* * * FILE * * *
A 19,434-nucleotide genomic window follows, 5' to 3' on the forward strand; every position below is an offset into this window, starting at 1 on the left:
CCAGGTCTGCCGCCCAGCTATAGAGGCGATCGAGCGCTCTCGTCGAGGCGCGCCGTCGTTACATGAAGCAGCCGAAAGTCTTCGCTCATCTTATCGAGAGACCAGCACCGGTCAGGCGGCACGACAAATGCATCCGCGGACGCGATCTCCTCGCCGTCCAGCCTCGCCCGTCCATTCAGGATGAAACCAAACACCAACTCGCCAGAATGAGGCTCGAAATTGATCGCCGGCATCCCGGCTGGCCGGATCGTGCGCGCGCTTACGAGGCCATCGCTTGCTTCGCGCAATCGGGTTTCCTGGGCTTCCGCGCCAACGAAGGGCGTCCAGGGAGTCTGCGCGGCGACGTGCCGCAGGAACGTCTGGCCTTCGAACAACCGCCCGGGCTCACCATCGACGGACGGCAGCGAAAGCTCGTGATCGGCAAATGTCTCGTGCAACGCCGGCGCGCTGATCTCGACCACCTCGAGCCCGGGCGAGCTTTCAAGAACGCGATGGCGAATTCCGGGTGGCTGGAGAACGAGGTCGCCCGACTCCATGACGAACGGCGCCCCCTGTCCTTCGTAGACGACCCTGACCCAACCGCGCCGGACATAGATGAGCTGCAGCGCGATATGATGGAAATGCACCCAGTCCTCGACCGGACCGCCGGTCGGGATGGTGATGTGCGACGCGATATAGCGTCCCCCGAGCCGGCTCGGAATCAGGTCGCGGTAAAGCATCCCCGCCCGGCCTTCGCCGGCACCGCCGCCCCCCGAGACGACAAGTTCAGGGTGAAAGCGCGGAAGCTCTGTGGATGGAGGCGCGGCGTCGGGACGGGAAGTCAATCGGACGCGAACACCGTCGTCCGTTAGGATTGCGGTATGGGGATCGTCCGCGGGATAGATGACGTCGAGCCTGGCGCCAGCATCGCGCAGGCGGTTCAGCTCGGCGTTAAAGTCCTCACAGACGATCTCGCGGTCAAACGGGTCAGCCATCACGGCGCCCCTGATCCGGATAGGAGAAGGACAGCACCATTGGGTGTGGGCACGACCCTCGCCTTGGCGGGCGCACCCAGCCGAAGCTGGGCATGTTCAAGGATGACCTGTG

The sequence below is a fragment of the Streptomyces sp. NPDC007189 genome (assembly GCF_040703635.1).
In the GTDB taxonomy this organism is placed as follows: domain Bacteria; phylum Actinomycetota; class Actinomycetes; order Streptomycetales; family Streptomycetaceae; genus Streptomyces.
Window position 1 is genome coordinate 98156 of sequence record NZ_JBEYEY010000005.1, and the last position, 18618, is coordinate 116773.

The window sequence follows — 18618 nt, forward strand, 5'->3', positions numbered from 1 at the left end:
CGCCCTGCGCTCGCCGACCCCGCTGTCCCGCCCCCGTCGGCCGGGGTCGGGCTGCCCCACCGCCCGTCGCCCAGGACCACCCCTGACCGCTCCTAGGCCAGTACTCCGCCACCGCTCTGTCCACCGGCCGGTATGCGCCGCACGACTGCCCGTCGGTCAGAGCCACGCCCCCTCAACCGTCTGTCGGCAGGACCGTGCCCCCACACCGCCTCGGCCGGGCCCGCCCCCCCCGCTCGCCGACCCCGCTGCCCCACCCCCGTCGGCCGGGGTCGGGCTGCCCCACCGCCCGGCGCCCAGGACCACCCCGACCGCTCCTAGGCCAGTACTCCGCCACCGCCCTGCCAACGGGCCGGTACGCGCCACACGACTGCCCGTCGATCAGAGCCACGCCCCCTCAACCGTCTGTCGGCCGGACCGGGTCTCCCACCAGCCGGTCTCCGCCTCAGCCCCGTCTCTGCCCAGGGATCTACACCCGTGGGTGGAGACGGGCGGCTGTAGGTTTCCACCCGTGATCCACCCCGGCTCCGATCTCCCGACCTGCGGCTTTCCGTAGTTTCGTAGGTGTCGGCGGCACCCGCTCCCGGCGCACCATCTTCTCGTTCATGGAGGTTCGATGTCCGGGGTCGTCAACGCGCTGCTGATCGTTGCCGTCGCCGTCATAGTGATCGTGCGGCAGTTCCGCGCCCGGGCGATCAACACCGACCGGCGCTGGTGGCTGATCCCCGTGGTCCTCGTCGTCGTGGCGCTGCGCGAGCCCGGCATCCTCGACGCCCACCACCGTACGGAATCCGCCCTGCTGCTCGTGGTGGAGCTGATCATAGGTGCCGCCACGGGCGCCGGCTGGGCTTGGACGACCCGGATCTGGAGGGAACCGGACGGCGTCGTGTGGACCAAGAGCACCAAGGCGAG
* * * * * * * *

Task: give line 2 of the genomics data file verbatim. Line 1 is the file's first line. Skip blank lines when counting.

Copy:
CCAGGTCTGCCGCCCAGCTATAGAGGCGATCGAGCGCTCTCGTCGAGGCGCGCCGTCGTTACATGAAGCAGCCGAAAGTCTTCGCTCATCTTATCGAGAGACCAGCACCGGTCAGGCGGCACGACAAATGCATCCGCGGACGCGATCTCCTCGCCGTCCAGCCTCGCCCGTCCATTCAGGATGAAACCAAACACCAACTCGCCAGAATGAGGCTCGAAATTGATCGCCGGCATCCCGGCTGGCCGGATCGTGCGCGCGCTTACGAGGCCATCGCTTGCTTCGCGCAATCGGGTTTCCTGGGCTTCCGCGCCAACGAAGGGCGTCCAGGGAGTCTGCGCGGCGACGTGCCGCAGGAACGTCTGGCCTTCGAACAACCGCCCGGGCTCACCATCGACGGACGGCAGCGAAAGCTCGTGATCGGCAAATGTCTCGTGCAACGCCGGCGCGCTGATCTCGACCACCTCGAGCCCGGGCGAGCTTTCAAGAACGCGATGGCGAATTCCGGGTGGCTGGAGAACGAGGTCGCCCGACTCCATGACGAACGGCGCCCCCTGTCCTTCGTAGACGACCCTGACCCAACCGCGCCGGACATAGATGAGCTGCAGCGCGATATGATGGAAATGCACCCAGTCCTCGACCGGACCGCCGGTCGGGATGGTGATGTGCGACGCGATATAGCGTCCCCCGAGCCGGCTCGGAATCAGGTCGCGGTAAAGCATCCCCGCCCGGCCTTCGCCGGCACCGCCGCCCCCCGAGACGACAAGTTCAGGGTGAAAGCGCGGAAGCTCTGTGGATGGAGGCGCGGCGTCGGGACGGGAAGTCAATCGGACGCGAACACCGTCGTCCGTTAGGATTGCGGTATGGGGATCGTCCGCGGGATAGATGACGTCGAGCCTGGCGCCAGCATCGCGCAGGCGGTTCAGCTCGGCGTTAAAGTCCTCACAGACGATCTCGCGGTCAAACGGGTCAGCCATCACGGCGCCCCTGATCCGGATAGGAGAAGGACAGCACCATTGGGTGTGGGCACGACCCTCGCCTTGGCGGGCGCACCCAGCCGAAGCTGGGCATGTTCAAGGATGACCTGTG